Data Doctors: Q. I have a pop-up telling me that I am infected and to buy this software, or that I need to run a scan when my current PC-Cillin is running a scan. What is this worm called, and can you tell me how to remove it? - Jim
Q. I have a pop-up telling me that I am infected and to buy this software, or that I need to run a scan when my current PC-Cillin is running a scan. What is this worm called, and can you tell me how to remove it? - Jim
A. Your description sounds like the long-running "scare-ware" program generally calling itself AntiVirus 2009 (formerly AntiVirus 2008).
This family of scams has been very successful in fooling folks into paying for relatively useless software, and the stakes are starting to get higher.
The most recent variation will attempt to convince you that your My Documents folder is corrupted and offers a free "fix" for the problem. This is a scam to get you to install a rogue program that, in this case, actually "encrypts" your My Documents folder and then will hold you hostage when you try to get back into your files.
The "ransom" for giving you the key to unlock the encryption is $50, which is why the security community refers to this type of malware as "ransom-ware."
If you get infected with this scam, DON'T pay the ransom! Unlock tools have been posted around the Internet, or consult a professional.
The authors of these programs used a generic sounding name (AntiVirus 2009), which is used by many companies, and boxes that look like they were generated by the Windows operating system. This combination is fooling a lot of users into thinking the warnings are legit.
In your case, if the warnings are not coming from PC-Cillin (Trend Micro) then you should be suspicious. Likewise, users who have installed anti-virus software from companies like Norton, Webroot, McAfee, Panda or any of the major vendors should only heed warnings that are generated by the specific program that was installed as the protection system.
Paying attention to the details of the warnings is the best way to sidestep these types of scams. In addition to making sure that a warning message is coming from your anti-virus program, look at the header (usually the blue bar at the top of the warning box) to see if it has the name of your program in it.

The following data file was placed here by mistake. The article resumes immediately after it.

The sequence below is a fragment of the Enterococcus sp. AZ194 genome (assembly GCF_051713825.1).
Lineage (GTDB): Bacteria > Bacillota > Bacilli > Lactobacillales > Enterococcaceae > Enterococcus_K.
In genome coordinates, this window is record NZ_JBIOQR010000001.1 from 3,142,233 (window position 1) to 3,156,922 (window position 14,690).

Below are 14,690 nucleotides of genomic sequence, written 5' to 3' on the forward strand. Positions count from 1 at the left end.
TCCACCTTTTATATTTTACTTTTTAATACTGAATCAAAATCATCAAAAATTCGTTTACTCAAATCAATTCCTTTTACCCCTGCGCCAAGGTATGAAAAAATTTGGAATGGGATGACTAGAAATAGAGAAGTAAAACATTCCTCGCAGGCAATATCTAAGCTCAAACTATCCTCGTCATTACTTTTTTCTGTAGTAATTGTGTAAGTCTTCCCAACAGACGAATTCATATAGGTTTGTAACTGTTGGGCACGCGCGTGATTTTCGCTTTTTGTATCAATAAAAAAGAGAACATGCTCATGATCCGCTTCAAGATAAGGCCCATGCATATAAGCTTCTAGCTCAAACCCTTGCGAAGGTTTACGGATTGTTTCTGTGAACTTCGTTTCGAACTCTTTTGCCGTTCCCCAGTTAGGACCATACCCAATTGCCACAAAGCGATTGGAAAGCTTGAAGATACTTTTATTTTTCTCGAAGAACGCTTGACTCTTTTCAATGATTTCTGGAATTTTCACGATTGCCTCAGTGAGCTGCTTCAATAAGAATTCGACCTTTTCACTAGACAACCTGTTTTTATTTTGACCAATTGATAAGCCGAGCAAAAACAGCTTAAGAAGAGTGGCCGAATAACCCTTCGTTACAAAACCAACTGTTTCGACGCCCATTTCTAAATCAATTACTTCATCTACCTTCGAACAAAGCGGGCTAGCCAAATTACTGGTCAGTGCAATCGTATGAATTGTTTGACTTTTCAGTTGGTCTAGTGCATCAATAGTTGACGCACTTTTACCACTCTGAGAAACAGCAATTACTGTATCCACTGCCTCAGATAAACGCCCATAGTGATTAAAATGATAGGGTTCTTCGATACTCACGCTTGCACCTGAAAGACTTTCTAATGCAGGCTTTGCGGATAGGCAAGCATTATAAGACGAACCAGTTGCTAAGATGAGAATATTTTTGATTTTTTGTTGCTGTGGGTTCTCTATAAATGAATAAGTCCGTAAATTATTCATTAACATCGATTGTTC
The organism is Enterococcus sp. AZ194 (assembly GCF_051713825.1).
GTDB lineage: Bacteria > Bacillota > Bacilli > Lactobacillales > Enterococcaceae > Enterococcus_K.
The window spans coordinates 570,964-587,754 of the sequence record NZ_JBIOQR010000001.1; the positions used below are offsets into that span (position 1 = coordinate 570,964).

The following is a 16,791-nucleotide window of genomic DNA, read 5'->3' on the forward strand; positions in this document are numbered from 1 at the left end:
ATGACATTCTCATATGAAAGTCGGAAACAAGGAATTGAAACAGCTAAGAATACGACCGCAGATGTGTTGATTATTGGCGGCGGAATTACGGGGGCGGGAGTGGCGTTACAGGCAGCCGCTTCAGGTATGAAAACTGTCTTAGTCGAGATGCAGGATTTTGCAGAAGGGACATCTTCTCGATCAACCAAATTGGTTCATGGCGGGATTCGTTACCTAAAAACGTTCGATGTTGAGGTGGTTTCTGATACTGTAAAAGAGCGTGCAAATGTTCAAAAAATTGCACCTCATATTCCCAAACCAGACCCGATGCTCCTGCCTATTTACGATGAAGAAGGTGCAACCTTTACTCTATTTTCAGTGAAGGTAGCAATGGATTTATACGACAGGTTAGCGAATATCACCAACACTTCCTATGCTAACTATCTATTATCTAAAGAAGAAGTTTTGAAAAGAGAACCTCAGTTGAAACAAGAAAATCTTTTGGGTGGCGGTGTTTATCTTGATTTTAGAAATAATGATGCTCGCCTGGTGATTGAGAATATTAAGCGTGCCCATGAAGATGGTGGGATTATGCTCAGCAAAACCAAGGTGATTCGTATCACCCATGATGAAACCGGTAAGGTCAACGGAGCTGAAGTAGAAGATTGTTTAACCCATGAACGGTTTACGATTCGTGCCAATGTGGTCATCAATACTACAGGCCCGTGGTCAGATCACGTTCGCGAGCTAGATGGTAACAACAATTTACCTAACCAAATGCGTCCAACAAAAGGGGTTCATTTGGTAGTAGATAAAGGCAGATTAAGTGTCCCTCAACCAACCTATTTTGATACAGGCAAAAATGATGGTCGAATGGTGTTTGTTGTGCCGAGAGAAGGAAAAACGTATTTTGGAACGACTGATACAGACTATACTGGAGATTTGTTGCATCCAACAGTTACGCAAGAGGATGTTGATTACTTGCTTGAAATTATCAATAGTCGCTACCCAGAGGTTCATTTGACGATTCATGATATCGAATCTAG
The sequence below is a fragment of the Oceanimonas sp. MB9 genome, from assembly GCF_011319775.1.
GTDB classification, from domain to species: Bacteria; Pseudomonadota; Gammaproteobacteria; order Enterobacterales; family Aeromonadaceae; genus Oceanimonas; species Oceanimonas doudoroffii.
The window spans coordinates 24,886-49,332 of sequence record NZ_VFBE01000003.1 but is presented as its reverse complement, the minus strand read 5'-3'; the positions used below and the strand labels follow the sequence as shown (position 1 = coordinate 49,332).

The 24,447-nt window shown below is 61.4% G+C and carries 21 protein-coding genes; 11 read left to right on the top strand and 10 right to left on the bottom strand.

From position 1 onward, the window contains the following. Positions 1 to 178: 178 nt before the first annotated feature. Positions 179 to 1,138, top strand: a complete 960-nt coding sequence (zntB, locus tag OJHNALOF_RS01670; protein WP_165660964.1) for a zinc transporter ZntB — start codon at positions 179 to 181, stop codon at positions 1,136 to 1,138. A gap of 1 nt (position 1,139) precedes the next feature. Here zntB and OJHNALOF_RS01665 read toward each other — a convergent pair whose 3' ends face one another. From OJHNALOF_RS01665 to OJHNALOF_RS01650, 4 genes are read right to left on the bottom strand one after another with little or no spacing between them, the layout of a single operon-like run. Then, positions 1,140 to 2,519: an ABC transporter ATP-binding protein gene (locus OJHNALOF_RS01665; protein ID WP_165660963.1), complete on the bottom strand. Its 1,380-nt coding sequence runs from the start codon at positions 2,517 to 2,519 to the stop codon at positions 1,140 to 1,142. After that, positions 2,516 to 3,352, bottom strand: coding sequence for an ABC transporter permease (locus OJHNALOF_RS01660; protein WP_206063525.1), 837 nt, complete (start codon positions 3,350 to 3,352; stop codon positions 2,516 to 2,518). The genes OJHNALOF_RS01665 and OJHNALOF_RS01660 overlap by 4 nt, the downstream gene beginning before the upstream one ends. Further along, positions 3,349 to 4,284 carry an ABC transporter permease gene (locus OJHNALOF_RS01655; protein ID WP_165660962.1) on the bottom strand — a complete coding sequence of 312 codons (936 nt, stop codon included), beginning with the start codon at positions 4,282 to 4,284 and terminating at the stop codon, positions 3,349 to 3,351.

If you see things like FreeWebScanner or FreeScan or FreeAntiVirusScan or anything other than your security software's name, don't respond (click the X in the top right corner).
To get these pop-ups in the first place, someone has likely ventured into fringe Web sites (gambling, adult content, hacker sites, warez software key sites, etc.), downloaded files from a file sharing network like LimeWire or KaZaa, or fallen for one of the many new e-mail or social media video scam messages.
If you get any kind of message saying that an embarrassing video of you is up on YouTube, or check out this sexy video of a girl, etc., and when you go there to see the video you are prompted to update your Flash player or video "codec," don't fall for it. Unless you are just getting started with a new installation, you have everything you need to see online video already.
Your chance of getting infected by the AntiVirus 2009 scam is exponentially higher than getting infected by any of the Conficker worms that captured the world's attention last week.
As with all infections, the more you pay attention to what you are clicking on and the more suspicious you are of everything you see, the less likely you will become a victim of these scams. The bad guys know that you aren't paying attention out there, and they are getting better at distracting those who aren't constantly on their guard. So don't let them fool you.
Ken Colburn is president of Data Doctors Computer Services and host of the "Computer Corner" radio show, which can be heard at noon on Saturdays on KTAR (92.3 FM) or at www.datadoctors.com/radio. Readers may send questions to email@example.com.